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An invitation for building innovation

The SAISC would like to challenge anyone who has novel ideas about how to create new buildings to come forward. We promise to use our resources to help realise viable dreams where there is a role for steel.

The invitation is for people from all walks of life since novel ideas can involve any aspect of building construction and use. Structural engineers and architects are obvious candidates to make significant contributions to this venture because they are primarily involved in planning and designing buildings. However, steelwork contractors, software vendors, builders, developers, building operators and even building occupants can make very valuable contributions.

We at the Institute believe that creating an environment that fosters collaboration and creativity will result in innovation. Innovation in building design, construction and use is a proven force for transformation. At the beginning of the 20th century innovations based on steel framing and light cladding made dynamic urban centres like Chicago possible. Over the next century building construction constituted a primary economic driver all over the world with innovations in design and construction providing the basis for people’s improved quality of life.

We believe we now live in an era when the new demands being made on buildings require innovations. Environmentalists have identified mainly the operation, but also the construction, of buildings as contributing a significant percentage to manmade carbon emissions. This means there is great scope for working to find ways to reduce the energy consumption of our buildings. Moreover, owners now seek to have buildings which pose minimum risk to the safety of workers and occupants. At the same time they demand fast project delivery and the ability to change the use of the buildings or to sell them for a healthy financial return.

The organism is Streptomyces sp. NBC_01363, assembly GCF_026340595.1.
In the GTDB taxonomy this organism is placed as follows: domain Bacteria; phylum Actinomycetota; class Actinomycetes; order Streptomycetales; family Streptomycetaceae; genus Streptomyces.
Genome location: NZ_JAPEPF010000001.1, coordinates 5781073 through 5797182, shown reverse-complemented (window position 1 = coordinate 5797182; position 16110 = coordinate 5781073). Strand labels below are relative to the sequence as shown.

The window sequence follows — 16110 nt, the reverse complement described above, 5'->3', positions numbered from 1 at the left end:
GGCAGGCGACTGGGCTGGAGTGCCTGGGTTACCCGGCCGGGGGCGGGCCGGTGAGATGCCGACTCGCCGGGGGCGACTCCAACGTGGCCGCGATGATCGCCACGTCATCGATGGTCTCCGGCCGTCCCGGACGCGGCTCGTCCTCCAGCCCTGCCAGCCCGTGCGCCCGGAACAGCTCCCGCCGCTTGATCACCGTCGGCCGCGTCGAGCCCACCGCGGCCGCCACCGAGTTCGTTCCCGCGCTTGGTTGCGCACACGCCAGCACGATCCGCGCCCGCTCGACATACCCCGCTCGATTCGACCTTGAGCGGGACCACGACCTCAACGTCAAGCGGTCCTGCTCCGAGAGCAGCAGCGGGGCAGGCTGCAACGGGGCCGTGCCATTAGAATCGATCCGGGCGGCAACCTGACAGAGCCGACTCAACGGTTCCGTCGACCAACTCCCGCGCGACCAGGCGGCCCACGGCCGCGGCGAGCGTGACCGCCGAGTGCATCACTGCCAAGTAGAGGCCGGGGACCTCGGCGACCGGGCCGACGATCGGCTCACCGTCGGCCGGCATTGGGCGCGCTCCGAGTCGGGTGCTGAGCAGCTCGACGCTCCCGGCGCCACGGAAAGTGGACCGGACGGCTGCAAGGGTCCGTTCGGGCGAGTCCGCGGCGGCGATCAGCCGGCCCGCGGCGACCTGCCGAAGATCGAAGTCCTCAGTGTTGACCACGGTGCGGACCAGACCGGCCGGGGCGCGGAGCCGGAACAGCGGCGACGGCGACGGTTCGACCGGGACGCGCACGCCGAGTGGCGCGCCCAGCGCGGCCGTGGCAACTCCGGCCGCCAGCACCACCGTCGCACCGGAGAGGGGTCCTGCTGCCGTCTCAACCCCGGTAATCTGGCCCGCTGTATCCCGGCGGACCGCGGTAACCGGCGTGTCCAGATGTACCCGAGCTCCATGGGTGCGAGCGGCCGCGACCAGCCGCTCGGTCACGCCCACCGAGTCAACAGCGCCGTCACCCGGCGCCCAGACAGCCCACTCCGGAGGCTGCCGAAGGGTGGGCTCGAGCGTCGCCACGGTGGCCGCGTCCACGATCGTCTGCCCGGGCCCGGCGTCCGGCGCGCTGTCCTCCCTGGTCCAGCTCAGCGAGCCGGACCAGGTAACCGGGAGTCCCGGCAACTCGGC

We also believe that the tools for realising novel ideas are now available and affordable.

Advanced off-site manufacturing capabilities coupled with powerful analysis, detailing and Building Information Management (BIM) software can now be married by clever project managers to produce viable new business models for contractors. In this regard we believe modular construction is surely the way of the future. Innovation in how to interconnect elements and modules on site can open up new opportunities for structural engineers and manufacturers.

We would like to help create an environment where people can come together to innovate but we also wish to reduce technological, business and other risks. For instance, we realise that we have to bring practitioners and researchers together to
support viable innovations. But their mere collaboration is also a way to reduce risk because potential pit-falls can be caught early. Protection of rights over ideas is also critical and we will support innovators’ intellectual property through patenting and promotion of transparent mediums.

This then is a challenge and invitation to each reader. If you feel that you have innovative ideas regarding buildings involving steel, feel free to contact Amanuel Gebremeskel at